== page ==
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Blank labels for less



Answers to Frequently Asked Questions

There are dozens of printer brands available and hundreds if not thousands of models to choose from.  So which one is the best and how do you choose?  I must start by saying that most printers will do the job and that almost all brands are great, so the question you should be asking is "which printer will best fit my need?"  

Below are some things you need to consider before making a purchase:  

1) Number of labels you will need on a daily basis:

If you are going to print a few shipping labels a day you may be able to get away with a smaller printer such as the E Class from Datamax or the popular Zebra's LP or DA series.  These printers were designed to keep your initial cost low and allow you to print a few shipping labels a day (from 1 to 20 a day) without investing too much money. 

The down side is that if they break it will cost you more to fix them than to buy a new one.  So, if you are looking for a production printer to print labels to be placed on your products and are looking to print 20 to any other amount (up to the thousands), then you need to consider a heavy duty printer such as M-Class, I Class, Zebra 105SL or better.  It will have a higher initial investment, but if properly used and maintained these will last you 10 years or more.

2) Size of label you will use:

There are countless applications and countless types and sizes of labels that these printers can produce.  The only thing to consider however is the width of the label.  Most printers can print any length (most go to up to 34 inches - almost like a banner), however the limitation comes to the width of the label.  Printers can only print up to the length of their print head.  The standard size is 4 inches and this usually takes care of about 90% of the cases.  The printers you want are I Class or M-Class from Datamax or 105SL and 140XiIII from Zebra. 

There are also 6 and 8 inch machines that can print longer widths for people who are looking to label barrows or gallon containers.  They are the H Class or DMX-600 or 800 from Datamax or 170XiIII or Z6M from Zebra.  Another thing to consider is price of print head replacements.  If you do not need a 6 inch printer than don't buy one.  They not only cost more, but print heads cost a lot more also. 

An average 4 inch print head costs $250-500.00 and the 6 inch print   head costs $600-900.00.  The 8 inch one is over $1,000.00 so consider this when buying.

3) What you need to print:  Are you going to print logos? 

Are you going to print barcodes and what multiplier is that barcode going to be?  What is the smallest font you will use in your label?  These are things to consider because different printers have different resolutions.  And for graphics, barcodes, and fonts resolution is the key. 

Standard printers come in 203dpi (dot per inch) but for higher quality or smaller fonts you may need a 305dpi printer.  For cosmetic and pharmaceutical industry you may need an even higher resolution like a 600dpi printer (Datamax's I-4604 or Zebra's 90XiIII).  Again, if you don't need it don't buy it.  Print head prices also go way up due to resolution.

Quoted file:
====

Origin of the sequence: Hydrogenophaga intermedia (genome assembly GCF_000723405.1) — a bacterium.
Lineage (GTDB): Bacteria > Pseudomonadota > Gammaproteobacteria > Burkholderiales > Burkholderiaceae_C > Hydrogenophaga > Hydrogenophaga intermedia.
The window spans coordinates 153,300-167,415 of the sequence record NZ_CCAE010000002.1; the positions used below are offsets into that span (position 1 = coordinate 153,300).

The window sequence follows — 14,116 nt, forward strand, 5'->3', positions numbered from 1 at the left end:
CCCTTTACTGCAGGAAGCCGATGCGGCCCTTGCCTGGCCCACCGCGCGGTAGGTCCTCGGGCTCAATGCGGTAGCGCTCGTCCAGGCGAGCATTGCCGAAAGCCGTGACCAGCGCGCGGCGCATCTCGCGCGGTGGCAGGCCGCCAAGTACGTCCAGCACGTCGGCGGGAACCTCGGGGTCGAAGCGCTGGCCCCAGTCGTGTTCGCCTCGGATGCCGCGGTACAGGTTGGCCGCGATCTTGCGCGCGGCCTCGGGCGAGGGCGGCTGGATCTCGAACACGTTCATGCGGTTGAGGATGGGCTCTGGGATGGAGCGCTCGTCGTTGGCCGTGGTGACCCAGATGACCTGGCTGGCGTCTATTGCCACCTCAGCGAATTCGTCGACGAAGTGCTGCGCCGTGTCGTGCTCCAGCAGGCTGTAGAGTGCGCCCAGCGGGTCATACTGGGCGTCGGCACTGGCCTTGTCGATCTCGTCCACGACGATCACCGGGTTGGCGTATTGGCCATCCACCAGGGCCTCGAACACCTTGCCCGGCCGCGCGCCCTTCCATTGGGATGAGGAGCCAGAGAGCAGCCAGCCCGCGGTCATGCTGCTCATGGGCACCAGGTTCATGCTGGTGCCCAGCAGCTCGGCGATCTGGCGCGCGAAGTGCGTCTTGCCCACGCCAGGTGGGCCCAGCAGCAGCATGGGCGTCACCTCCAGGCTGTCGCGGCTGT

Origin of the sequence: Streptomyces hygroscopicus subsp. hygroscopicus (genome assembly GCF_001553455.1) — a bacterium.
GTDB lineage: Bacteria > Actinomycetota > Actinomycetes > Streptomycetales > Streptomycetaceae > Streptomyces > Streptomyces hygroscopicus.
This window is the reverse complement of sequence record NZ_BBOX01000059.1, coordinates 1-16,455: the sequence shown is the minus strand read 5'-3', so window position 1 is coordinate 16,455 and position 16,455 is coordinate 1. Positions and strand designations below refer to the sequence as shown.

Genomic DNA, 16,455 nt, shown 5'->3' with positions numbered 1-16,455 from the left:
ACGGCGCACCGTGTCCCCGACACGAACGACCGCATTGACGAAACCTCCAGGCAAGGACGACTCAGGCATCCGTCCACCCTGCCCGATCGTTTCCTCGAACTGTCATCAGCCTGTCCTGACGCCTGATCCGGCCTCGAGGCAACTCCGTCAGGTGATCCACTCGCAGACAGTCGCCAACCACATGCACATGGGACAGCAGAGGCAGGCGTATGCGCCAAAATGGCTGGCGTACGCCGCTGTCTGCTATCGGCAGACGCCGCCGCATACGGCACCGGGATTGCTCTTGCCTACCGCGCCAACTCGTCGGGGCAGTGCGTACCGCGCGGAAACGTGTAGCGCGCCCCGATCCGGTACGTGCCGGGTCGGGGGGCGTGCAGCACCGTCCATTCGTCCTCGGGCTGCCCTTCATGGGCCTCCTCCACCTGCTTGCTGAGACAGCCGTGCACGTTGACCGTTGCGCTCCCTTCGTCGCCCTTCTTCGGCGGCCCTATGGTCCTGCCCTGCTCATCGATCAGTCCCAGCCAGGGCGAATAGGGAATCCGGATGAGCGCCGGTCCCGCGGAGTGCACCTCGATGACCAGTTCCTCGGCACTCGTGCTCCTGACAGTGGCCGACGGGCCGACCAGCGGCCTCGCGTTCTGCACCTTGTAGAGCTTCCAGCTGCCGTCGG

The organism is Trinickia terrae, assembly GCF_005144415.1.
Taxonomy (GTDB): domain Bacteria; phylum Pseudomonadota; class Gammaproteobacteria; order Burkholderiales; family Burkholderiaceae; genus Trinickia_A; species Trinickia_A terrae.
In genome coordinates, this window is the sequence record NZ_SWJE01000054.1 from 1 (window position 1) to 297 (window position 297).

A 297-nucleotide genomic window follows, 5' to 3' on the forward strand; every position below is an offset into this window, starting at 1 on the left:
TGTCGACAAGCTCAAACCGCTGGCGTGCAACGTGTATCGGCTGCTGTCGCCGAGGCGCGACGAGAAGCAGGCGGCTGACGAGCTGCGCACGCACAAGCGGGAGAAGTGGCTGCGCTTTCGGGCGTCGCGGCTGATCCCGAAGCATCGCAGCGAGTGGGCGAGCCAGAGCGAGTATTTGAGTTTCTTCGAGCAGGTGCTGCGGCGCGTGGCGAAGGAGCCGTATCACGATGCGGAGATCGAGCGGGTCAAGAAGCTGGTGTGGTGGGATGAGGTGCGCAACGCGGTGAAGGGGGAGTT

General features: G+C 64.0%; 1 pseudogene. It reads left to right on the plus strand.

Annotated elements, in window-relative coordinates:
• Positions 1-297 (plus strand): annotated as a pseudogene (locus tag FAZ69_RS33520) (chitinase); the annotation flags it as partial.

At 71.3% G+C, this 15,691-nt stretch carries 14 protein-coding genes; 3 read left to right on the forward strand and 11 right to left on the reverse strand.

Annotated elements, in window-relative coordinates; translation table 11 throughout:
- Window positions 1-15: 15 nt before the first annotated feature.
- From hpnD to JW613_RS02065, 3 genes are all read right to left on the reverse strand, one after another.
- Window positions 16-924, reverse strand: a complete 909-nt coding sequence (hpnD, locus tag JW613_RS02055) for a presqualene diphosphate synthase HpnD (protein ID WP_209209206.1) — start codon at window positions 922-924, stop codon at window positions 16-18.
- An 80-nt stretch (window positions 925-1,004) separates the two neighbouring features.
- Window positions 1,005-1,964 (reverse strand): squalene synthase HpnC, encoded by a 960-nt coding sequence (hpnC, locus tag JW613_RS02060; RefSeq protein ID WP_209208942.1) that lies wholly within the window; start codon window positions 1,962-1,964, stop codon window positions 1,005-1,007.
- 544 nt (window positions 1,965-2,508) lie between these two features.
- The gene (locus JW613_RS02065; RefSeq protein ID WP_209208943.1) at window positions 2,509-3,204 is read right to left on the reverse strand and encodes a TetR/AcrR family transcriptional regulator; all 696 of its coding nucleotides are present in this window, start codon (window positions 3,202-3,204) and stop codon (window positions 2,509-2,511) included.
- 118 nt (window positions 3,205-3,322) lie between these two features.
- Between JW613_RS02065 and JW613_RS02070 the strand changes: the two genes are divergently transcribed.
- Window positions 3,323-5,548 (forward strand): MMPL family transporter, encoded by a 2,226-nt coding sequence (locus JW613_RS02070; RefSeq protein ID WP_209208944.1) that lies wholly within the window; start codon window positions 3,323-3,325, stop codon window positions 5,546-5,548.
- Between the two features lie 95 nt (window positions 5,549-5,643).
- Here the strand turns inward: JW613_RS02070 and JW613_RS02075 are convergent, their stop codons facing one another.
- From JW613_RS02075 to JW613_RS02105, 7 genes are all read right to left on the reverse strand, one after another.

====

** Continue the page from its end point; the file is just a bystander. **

4)  How much will you invest: 

If you are willing to invest a bit more I suggest buying the latest out in the market (whether used or new), but make sure you get a guaranteed working printer like the ones in Datastream Technologies Inc.  Otherwise they are just large paper weights. 

If you are just starting out in business and want to make a more conservative investment, then buy the older generation machines such as the M-Class from Datamax or the 105Se, XiI or XiII family from Zebra.  But don't go too old school like a Plus or 105S or Xi printer.  It's not worth the investment and they are getting harder and harder to fix due to obsolete and discontinued parts.

5)  Are you going to print in color or monochrome: 

Multi color printers are available but are very expensive?  AstroMed and Toshiba are the only two thermal transfer available and range from $12,000-30,000.00 to own.  A simpler solution may be a VP2020 from VIP or LX-810 from Primera.  Note however that these are ink jet label printers and not thermal. Their durability does not compare but have a much higher resolution than the thermal ones. 

The thermal ones can print up to 300dpi only and the VIP is 600dpi and the Primera 2400dpi (both considered photo quality).  If all you are printing is ingredients and such you should strongly consider continuing using a single color thermal printer and get pre-printed labels to put only the variable information.

Notice I mentioned Datamax and Zebra several times.  There are many other brands available, but these two hold about 90% of the U.S. Market simply because they are manufactured here.  Zebra is located in Chicago, IL and Datamax is in Orlando, FL. 

The other brands such as Sato, TEC, Intermec, etc are just as good, but these are easier to deal with and easier to repair since parts are readily available.  After 15 years in the industry I highly recommend them.

All and all, the best thing to do is ask an expert.  I am available to assist you in your purchase.  Just email me your application at mbennett@datastream-tech.com and I will guide you on what to invest your hard earned money on.  Thanks for taking the time to read this guide and best of luck on your investment and new venture.